* Defined as clinical stage ≥T2c, Gleason-score ≥8, PSA >20ng/ml, positive lymph nodes, or distant metastasis at diagnosis.

PSA=prostate-specific antigen; PCa=prostate cancer.

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Fig. 5 Cumulative overall survival corrected for age and comorbidity and stratified by prostate-specific antigen group.PSA=prostate-specific antigen.

4. Discussion

Results of the ERSPC have shown that early detection by PSA-based screening can decrease PCa mortality up to 30% after a median follow-up of 9 yr [6] and [8]. The Göteborg screening study, which is part of ERSPC, recently showed even more favourable results after 14-yr follow-up [13]. However, it is also known that PCa is prevalent in men with PSA levels below commonly used thresholds, with PSA lacking specificity, especially in these lower ranges [9]. This study was set up to quantify the predictive value of a negative result in PSA-based screening, to evaluate the risk of postponing PCa diagnosis in screening by applying a PSA cut-off ≥3.0ng/ml, and to contribute to the understanding of the natural history of PCa present in the low PSA ranges.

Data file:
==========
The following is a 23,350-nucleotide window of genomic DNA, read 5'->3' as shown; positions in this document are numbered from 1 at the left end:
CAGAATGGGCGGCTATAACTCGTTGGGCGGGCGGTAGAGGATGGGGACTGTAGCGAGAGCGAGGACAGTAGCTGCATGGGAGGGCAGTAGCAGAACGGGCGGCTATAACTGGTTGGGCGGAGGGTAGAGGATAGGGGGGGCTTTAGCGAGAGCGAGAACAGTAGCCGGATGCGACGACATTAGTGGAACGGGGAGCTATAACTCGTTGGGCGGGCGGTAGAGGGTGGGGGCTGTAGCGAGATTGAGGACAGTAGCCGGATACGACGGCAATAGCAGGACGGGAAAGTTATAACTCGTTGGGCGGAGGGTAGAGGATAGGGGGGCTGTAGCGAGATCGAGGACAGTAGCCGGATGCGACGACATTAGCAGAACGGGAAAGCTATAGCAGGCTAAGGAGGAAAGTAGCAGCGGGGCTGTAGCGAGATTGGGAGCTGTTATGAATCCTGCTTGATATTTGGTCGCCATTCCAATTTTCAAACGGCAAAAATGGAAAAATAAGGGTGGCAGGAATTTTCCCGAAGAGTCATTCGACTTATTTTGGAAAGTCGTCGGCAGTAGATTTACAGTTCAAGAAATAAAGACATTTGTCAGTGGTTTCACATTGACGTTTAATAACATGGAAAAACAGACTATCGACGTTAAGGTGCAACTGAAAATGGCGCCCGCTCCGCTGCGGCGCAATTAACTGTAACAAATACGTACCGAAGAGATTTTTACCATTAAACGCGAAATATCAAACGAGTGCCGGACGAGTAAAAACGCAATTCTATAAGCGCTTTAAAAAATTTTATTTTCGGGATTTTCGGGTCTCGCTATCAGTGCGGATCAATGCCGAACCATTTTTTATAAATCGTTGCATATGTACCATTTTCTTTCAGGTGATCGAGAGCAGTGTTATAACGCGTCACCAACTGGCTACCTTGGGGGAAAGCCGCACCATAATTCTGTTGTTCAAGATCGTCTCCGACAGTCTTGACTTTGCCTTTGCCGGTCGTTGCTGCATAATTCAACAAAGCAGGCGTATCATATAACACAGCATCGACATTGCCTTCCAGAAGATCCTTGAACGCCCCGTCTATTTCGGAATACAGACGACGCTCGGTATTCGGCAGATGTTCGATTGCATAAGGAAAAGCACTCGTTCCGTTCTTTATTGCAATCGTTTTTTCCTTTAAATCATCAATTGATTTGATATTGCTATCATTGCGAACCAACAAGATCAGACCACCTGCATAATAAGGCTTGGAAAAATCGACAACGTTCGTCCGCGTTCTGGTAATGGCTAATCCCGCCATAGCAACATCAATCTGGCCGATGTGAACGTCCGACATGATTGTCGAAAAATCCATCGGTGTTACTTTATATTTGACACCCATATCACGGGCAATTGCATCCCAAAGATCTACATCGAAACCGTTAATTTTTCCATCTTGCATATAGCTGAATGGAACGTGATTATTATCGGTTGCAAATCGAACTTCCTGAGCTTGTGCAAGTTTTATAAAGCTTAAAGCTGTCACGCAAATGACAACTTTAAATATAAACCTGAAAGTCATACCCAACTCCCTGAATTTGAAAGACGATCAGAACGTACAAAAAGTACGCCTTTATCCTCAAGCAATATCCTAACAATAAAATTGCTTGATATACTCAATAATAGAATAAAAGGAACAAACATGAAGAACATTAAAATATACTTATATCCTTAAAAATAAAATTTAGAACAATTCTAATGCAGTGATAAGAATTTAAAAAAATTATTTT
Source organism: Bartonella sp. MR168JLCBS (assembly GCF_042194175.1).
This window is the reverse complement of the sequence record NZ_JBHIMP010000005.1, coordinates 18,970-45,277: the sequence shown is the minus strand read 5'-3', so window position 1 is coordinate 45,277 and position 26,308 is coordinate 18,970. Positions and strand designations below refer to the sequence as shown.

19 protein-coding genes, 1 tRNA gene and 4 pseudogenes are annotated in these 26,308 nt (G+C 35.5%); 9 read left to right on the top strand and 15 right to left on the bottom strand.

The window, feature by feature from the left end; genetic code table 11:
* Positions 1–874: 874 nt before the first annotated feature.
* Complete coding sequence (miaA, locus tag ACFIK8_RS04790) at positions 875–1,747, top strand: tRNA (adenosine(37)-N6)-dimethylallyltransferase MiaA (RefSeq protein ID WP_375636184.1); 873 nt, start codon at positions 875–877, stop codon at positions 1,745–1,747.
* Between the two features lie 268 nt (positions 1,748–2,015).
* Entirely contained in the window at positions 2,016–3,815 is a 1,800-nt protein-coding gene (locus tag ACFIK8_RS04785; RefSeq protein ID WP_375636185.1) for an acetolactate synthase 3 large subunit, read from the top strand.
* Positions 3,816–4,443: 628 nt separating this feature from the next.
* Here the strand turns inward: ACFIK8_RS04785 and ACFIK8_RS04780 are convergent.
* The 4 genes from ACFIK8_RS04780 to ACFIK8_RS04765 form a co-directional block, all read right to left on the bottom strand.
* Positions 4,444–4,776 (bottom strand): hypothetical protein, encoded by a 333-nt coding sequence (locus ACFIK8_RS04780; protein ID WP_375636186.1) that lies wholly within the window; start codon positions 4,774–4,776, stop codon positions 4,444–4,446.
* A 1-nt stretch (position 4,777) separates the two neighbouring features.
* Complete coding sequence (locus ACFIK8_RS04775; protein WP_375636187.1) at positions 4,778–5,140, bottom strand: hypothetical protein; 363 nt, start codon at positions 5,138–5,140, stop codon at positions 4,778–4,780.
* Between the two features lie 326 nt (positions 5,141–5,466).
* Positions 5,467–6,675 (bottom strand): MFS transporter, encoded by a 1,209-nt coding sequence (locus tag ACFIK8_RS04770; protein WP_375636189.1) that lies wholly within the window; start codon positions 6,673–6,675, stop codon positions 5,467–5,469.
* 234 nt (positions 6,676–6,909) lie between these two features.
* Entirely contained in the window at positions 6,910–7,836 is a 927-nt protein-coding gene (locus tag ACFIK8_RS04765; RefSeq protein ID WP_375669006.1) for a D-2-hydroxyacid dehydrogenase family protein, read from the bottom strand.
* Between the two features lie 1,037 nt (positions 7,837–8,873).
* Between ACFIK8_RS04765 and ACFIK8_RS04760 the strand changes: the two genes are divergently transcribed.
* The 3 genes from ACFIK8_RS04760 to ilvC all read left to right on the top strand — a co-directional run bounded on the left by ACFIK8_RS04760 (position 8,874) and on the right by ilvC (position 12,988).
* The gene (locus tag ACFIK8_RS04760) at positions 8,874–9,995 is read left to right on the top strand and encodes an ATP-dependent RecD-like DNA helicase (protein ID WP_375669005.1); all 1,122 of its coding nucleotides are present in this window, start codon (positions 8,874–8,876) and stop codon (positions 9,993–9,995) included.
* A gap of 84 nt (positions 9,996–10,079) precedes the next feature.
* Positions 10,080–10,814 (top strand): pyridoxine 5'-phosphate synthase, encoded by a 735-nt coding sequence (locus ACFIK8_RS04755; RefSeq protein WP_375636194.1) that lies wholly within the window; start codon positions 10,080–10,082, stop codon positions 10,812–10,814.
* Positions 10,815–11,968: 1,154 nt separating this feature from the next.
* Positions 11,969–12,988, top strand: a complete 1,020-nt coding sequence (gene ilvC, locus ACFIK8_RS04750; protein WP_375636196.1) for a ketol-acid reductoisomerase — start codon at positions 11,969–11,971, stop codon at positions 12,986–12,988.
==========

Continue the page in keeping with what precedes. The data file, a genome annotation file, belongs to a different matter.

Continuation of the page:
We identified a significant increase in PCa incidence in men with initial PSA values of 1.0–1.9 ng/ml and 2.0–2.9 ng/ml of 4.0- and 10.3-fold, respectively, compared to men with initial PSA levels <1.0 ng/ml. Similar results were observed for aggressive PCa, which showed a 2.7- and 6.2-fold increased risk in these groups, respectively. When we examined alternative definitions of aggressive PCa (ie, Gleason score ≥8 or PSA at diagnosis >20 ng/ml), the overall patterns held, with higher PSA levels being associated with higher risk. If we apply the PPV of 21.9%, as was reported from the control arm of the Prostate Cancer Prevention Trial [9] in 5587 biopsied men with initial PSA ≤3.0 ng/ml (>55 yr of age) receiving biopsies upon indication (PSA >4.0 ng/ml or abnormal DRE) or at the end of a 7-yr study, a total of 3468 PCa diagnoses would be expected in 15 837 men. This conclusion indicates that 2474 PCa cases were not (yet) diagnosed in our cohort. The absence of PSA and clinical progression after 11 yr of follow-up is reassuring, but longer observation periods are needed to judge the natural history of these biopsy-detectable cancers. Our data show that in particular, subjects with PSA values close to the PSA cut-off have a high probability of being diagnosed with PCa in subsequent rounds. Previous studies confirm the association of PSA ranges with PCa by showing a gradual increase in the odds of cancer during follow-up with higher baseline PSA measurements [14] and [15].